As women of 2014, we have grown to have a keen sense of intuition. This intuition has not only driven us throughout our lives, but has allowed us to act upon and make decisions regarding situations we are not fully comprehensive of, per se, a sneaky cheating ex you just knew was doing you dirty! We gain knowledge and act upon this intuition more and more as we grow older, which is beneficial getting into the menopause and susceptible cancerous stages of our 2014 lives.
Earlier this past year, 63-year-old Molly took a bathroom break on the drive home from a family vacation and noticed a small red speckle on her toilet paper. This postmenopausal woman hadn't had a menstrual cycle in five years and immediately had her guard up. Of course excuses such as a bladder infection surrounded her head, but she knew deep down there was something just not quite right -- and yet not an hour later she found another drop.
She immediately Facebook phone-messaged a mutual friend and me, asking if she should be scared, we both replied, "Molly you need to see your gynecologist."
While vaginal bleeding can be caused by a lot of things, especially in perimenopause and menopause (vaginal dryness, anyone?), it's also a common sign of uterine cancer, which Molly was about to find out she had. More than 40,000 women are diagnosed with uterine cancer each year, according to the Foundation for Women's Cancer.
On cue, she called her gynecologist and scheduled the appointment for the next day. A pap was performed, and to Molly's gut feeling a small polyp was found and removed for screening. The gynecologist scheduled an immediate ultrasound and a week later she received the devastating cancer news. The gynecologist proclaimed, "You're going to have to have a hysterectomy."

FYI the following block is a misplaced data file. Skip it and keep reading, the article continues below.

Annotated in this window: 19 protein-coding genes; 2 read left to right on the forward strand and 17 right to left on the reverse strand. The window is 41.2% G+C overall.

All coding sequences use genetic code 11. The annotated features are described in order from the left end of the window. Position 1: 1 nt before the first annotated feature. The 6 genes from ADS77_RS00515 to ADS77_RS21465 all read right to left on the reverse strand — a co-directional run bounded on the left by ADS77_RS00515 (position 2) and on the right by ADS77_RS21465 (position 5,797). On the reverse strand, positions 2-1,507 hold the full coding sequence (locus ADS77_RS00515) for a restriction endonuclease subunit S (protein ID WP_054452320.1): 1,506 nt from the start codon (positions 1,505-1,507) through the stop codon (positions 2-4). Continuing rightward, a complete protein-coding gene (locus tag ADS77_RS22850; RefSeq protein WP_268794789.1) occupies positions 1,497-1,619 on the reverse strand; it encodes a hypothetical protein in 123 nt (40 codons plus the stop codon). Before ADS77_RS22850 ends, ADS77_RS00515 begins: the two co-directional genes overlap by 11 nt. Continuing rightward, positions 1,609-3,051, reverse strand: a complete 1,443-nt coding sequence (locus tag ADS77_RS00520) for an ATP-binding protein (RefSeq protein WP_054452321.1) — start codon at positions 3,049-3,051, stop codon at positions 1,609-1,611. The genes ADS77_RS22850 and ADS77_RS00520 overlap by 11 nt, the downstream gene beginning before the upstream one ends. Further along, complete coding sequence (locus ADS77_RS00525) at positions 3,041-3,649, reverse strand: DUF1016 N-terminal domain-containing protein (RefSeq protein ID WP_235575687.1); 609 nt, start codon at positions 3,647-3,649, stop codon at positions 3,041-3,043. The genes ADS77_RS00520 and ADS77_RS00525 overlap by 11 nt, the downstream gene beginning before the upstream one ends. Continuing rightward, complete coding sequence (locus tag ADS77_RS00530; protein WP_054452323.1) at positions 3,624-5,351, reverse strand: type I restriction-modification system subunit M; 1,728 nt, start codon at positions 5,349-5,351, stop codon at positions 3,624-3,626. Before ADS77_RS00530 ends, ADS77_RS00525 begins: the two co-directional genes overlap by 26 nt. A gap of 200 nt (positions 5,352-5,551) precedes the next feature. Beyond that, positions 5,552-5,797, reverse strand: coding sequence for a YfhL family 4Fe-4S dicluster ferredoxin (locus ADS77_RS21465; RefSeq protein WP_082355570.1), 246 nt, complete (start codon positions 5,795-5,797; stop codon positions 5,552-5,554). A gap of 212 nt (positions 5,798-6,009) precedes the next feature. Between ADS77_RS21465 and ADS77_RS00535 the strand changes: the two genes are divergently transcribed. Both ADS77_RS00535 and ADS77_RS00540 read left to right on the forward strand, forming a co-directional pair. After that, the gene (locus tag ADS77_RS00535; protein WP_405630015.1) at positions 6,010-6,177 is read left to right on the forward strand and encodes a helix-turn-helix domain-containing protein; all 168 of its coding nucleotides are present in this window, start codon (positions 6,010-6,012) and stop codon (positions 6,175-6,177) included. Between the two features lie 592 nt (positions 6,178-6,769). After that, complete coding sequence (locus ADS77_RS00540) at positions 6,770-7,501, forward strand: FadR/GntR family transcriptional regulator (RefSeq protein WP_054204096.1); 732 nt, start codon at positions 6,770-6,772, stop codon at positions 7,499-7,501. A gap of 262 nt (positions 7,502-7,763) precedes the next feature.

"I was not prepared. It was as if this entire thing happened to somebody else," Molly said. "The experience of being healthy one day and having cancer the next is so bizarre. It felt almost as if it were a bad dream." Molly learned she had an estrogen-related cancer, which meant a surplus of unopposed estrogen in her body helped to coax along the cancer's growth
In a flash the hysterectomy was over and Molly spent one night in the hospital. While her most memorable thought was an overly obnoxious lady (probably pre-menopause, hehe) down the hall from her, she was grateful to have the surgery over with. Thinking like most women they are Wonder Woman, she wanted to start new and jump right back on her feet. Luckily, her daughter brought her back to reality and helped her set realistic goals, while the growing sisterhood of cancer and hysterectomy survivors provided her solace.
The fact is, ladies, one third of all American women will have to have their uterus removed and half a million in the U.S. will have hysterectomies each year, according to Lauren Streicher, MD, Associate Professor of Obstetrics and Gynecology at Northwestern University's Feinberg School of Medicine in Chicago and author of The Essential Guide to Hysterectomy: Advice from a Gynecologist on Your Choices Before, During, and After Surgery. For instance, the Cancer Support Community offers phone, online, and in-person support for women battling cancer. This New Year, established social circles, religious groups, and health communities can prove instrumental in getting women back on their 2014 feet -- both physically and emotionally -- following cancer. Cancer is scary, heck its in the back of everyone's mind and hysterectomies are no walk in the park, but the intuition we have to detect and act upon early is worth it by living and appreciating to see another day. Life is a gift ladies, a gift we deserve to have!